The Presidential Commission for the Study of Bioethical Issues published a report on whole genome sequencing, Privacy and Progress in Whole Genome Sequencing, in October 2012. At its January meeting in Miami, Fla. the Commission finalized its work on a report on the ethics of medical countermeasures research with children, which will be released soon.
So, what’s next?
As an advisory body, the Commission takes on timely and pressing bioethical issues.
The Commission’s topics of study come from two sources.
The Executive Office of the President and the executive departments and agencies can ask the Commission to study a particular subject. The Commission’s report on the Public Health Services’ STD experiments, “Ethically Impossible” STD Research in Guatemala from 1946 to1948, and the Commission’s report on protections for human subjects in research, Moral Science: Protecting Participants in Human Subjects Research, were written as the result of a charge that came directly from the Executive Office of the President. You can view the official charge here.
Alternatively, the Commission can use its expertise to identify a topic to study based on issues Commission members feel are timely and important, as was the case for the Commission’s recent report Privacy and Progress in Whole Genome Sequencing. The report’s topic is certainly timely, as the concept of identifiability continues to be explored and debated in the scientific literature as do the issues of access to and use of genomic data.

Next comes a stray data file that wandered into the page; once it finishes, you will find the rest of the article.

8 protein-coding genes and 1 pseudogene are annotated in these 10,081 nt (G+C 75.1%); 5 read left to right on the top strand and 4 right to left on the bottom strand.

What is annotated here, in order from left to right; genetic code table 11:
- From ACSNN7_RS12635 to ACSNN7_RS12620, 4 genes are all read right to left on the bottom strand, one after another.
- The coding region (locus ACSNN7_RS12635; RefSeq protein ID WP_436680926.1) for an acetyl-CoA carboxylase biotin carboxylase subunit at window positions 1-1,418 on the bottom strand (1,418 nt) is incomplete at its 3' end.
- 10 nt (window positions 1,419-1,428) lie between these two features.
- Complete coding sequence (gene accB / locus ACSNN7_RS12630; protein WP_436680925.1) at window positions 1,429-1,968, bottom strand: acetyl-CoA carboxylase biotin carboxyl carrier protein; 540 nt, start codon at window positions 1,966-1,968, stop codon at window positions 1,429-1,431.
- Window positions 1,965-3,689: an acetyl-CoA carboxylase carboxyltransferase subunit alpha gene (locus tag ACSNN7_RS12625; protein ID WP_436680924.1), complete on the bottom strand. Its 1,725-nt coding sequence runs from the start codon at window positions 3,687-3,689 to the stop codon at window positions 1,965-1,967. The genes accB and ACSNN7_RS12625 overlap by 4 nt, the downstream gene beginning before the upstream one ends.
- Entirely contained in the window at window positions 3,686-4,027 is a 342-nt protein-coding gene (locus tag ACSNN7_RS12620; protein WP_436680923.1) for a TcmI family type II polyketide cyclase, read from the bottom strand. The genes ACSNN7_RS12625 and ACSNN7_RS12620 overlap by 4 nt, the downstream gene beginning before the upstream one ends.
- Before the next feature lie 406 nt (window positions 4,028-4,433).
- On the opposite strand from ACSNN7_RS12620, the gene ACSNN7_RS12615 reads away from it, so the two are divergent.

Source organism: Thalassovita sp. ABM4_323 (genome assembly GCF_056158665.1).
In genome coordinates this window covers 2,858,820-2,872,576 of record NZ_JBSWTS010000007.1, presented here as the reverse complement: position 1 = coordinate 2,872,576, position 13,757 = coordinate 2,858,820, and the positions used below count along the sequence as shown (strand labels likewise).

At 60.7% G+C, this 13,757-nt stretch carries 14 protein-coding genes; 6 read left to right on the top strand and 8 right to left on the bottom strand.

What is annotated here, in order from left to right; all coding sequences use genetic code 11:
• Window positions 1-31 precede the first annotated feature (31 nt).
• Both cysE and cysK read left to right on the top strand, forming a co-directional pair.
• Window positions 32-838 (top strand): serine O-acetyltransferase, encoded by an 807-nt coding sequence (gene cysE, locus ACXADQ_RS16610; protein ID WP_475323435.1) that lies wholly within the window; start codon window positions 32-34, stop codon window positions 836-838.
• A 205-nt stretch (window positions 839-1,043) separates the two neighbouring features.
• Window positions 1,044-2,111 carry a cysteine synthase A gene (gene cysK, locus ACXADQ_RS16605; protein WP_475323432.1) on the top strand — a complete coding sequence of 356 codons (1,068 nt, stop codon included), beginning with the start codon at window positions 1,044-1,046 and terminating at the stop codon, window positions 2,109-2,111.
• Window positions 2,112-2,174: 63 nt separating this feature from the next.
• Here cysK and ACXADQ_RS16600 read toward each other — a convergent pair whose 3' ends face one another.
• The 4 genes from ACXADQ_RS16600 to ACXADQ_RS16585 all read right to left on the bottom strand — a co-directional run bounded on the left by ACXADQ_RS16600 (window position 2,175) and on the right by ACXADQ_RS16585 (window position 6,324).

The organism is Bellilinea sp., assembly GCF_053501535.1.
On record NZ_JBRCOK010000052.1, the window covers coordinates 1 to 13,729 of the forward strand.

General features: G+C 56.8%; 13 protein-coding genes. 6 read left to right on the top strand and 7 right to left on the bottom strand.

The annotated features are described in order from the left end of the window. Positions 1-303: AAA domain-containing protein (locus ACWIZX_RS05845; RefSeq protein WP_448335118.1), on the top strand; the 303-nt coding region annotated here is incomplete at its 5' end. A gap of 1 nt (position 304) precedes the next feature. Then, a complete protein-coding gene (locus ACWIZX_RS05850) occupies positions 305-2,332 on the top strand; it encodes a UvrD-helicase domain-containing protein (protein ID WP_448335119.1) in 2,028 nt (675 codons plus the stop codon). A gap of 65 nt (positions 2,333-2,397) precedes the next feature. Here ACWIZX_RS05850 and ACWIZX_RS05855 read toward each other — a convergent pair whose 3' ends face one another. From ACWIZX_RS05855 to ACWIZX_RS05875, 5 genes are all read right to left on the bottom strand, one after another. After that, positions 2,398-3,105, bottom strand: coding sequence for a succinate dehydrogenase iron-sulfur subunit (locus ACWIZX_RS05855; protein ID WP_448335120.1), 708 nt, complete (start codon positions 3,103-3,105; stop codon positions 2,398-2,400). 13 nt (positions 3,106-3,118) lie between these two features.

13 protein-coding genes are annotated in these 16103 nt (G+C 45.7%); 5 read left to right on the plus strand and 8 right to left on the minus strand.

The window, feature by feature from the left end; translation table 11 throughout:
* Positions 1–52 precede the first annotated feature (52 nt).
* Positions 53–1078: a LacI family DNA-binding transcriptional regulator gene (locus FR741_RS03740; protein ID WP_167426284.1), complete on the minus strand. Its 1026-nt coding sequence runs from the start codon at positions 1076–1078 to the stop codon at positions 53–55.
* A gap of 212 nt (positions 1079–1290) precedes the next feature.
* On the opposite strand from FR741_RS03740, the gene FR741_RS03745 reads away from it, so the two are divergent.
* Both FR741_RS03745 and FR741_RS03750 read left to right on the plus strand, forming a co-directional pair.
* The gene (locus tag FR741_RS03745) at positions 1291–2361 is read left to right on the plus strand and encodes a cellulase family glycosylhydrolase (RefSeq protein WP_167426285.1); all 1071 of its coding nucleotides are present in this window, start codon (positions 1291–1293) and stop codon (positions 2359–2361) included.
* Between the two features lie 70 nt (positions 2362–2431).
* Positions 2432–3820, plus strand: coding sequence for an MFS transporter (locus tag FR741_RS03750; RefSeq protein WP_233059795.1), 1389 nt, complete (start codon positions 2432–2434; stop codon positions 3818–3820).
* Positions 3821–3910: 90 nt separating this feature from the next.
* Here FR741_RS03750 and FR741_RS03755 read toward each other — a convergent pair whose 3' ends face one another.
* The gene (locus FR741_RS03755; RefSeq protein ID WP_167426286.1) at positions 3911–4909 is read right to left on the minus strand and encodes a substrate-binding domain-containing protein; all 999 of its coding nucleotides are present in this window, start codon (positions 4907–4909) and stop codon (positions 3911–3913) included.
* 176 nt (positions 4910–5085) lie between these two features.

At the Commission’s meeting in Miami, Commission Chair Amy Gutmann, Ph.D., announced that the Commission will study the ethical implications of incidental findings. Incidental findings are data gleaned from medical procedures or laboratory tests that were beyond the aims or goals of the particular laboratory test or medical procedure. This topic came out of the research the Commission did for its Privacy and Progress report and is an area that the members agreed deserved more of the Commission’s time and attention.
At the January 2013 meeting, Commission members began to discuss several fields in which incidental findings raise serious ethical questions, such as neurology and genetics, in addition to various settings such as clinical and research. The implications of how incidental findings are handled affect research participants, patients, consumers, and healthcare professionals. The Commission’s bioethical inquiry likely will include the importance of what patients and participants should be told by healthcare professionals not only after a procedure or a test is performed, but before as part of the informed consent process.
Stay tuned for more information regarding the Commission’s next meeting and first discussion of incidental findings, April 30 and May 1, 2013 in Washington, D.C.